Today’s musings are on
deliverability, more precisely how important Internet Service Providers
(ISPs) are to getting your precious email marketing campaigns into
They’ve been changing how they monitor what is
spam and what isn’t, which means us marketers need to make sure we’re
on top of this and reacting accordingly.
Do I need to worry about this?
Well actually if you are a low volume sender or are B2B this probably isn’t going to apply – also if you are of the spray and prey camp you probably won’t be reading this anyway..
OK, so I do need to listen. What’s the background?
ISP’s get a lot of email, nearly all of it is spam, they don’t want this spam to get to their users as no one wants it. If an ISP has a reputation for getting lots of spam, then less people will use them which is a bad thing for the ISP.
IP reputation is the largest contributor to delivery rates, these matter mainly if you are sending to the large ISP’s, (Hotmail, Yahoo, AOL and the like). Content also has a big impact and, increasingly, domain reputation but you really should have all that in hand.
What have they been doing then?
They have become increasingly sophisticated over recent years. Initially, the big thing was feedback loops(FBL’s). FBL’s work by sending a “feedback message” to the sender every time that sender is marked as spam, and this enables the sender to remove that individual from their lists and so not compound the problem by emailing people again who have marked them as spam.
Too many of these means you are bad sender and so will start going into junk mail filters, and will eventually get blocked.
This has worked quite well, and thinking about it, I only mark people as spam if I feel affronted by the email. If it’s just a bad email I’ll just ignore it. The flip side is that as people don’t bother to mark emails as spam as much as they should, and inboxes still get clogged up, which can lead to bad times for users and ISP’s.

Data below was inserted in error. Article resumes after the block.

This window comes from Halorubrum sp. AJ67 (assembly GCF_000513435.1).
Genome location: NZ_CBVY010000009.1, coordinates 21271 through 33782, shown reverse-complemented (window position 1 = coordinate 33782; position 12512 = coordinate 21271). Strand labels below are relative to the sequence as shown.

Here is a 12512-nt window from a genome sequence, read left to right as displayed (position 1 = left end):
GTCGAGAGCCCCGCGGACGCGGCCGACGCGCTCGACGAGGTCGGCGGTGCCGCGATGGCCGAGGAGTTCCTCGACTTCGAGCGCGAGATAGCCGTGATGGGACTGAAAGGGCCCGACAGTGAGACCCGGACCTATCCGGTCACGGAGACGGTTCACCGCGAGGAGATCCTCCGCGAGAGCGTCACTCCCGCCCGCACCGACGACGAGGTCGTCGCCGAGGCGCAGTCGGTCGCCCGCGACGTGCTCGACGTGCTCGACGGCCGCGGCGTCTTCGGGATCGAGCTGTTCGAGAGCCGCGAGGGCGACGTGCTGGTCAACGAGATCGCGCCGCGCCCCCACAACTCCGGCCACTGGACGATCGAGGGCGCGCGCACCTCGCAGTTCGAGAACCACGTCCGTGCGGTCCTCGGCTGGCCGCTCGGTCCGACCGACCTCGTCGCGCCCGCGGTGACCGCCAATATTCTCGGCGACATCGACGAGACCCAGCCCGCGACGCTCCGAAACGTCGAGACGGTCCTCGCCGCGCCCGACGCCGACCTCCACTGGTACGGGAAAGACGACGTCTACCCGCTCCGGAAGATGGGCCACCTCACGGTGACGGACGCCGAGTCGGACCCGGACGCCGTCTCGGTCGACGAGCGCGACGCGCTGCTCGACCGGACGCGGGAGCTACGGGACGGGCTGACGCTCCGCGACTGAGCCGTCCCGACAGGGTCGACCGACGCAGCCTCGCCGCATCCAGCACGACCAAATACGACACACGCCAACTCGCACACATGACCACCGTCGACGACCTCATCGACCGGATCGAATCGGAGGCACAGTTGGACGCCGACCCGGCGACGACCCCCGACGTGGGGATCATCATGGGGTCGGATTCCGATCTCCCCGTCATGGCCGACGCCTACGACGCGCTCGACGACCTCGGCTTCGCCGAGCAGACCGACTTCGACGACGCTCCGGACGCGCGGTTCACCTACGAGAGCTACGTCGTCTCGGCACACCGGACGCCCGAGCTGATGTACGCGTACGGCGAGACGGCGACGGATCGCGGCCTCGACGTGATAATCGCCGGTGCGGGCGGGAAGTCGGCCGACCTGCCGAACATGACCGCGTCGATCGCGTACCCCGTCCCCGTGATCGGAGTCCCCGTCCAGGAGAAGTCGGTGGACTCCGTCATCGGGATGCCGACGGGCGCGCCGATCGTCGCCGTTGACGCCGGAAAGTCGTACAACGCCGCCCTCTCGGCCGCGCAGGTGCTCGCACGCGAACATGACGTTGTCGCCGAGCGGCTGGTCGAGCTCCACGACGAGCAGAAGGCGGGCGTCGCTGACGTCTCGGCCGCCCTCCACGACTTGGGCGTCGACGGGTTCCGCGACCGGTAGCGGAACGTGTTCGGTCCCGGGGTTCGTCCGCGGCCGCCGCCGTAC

These days ISP’s are looking at how engaged you are with the people that you are emailing, so they are looking at opens, clicks and replies.
This is actually very clever, as you can’t fake this and make people become engaged with you. It takes time and building that relationship through dialogue.
This is really good news for marketers, it’s like the ISP’s are trying to motivate us all to be better email marketers. It also means that those who were sailing close to the wind before are now way out on their own.
What can you do about this?
- Firstly take a long hard look at your lists, are you emailing your whole database with the same message month in month out?
- Be aware of the unresponsive subscribers and treat them differently if they aren’t reacting to the messaging that the active subscribers are. They are different so treat them differently!
- Mix up the components of email campaigns for segments who aren’t responsive. Subject lines, offers, colours should all be tweaked.
- Then think about the buying cycle for your product? Do people buy the product every day? (think @innocentdrinks) Perhaps it’s a once in a lifetime purchase or at least every year (think @gocompare).
- In innocent’s case they should be changing the messaging to everyone to retain interest. GoCompare should be looking at what they can offer their subscribers in between car insurance quotes, both of whom do this well.
- Begin the engagement at the beginning. Engagement is like literally getting engaged, you can’t rock up to an arch enemy or someone who doesn’t know you and pop the question (I’ve tried, resulted in a very odd look). You need to start with some pleasant conversation, let them know who you are and what you are about, if they like you perhaps you can ask if you can meet for drinks etc etc.
- With email, as soon as someone shows an interest, respond to that interest by sending a quick intro email, describing what you are about and what they can expect from you moving forward. The typical approach of silence followed by a generic newsletter just doesn’t work if you want to build long term relationship.
If you have very low open rates (less than 15%) within minimal clicks you are probably failing to engage your base so you need to stop sending emails, sit back, get a cup of tea and consider what you should change.
How so your recipients feel? What value have you added to their lives in exchange for receiving your emails? Talk to your email marketing provider, and they should be able to provide pointers if nothing else.
If, however, you are already engaging the vast majority of your list then you are ahead of the pack, so give yourself a pat on the back and have a cup of tea, maybe even a biscuit or two as well.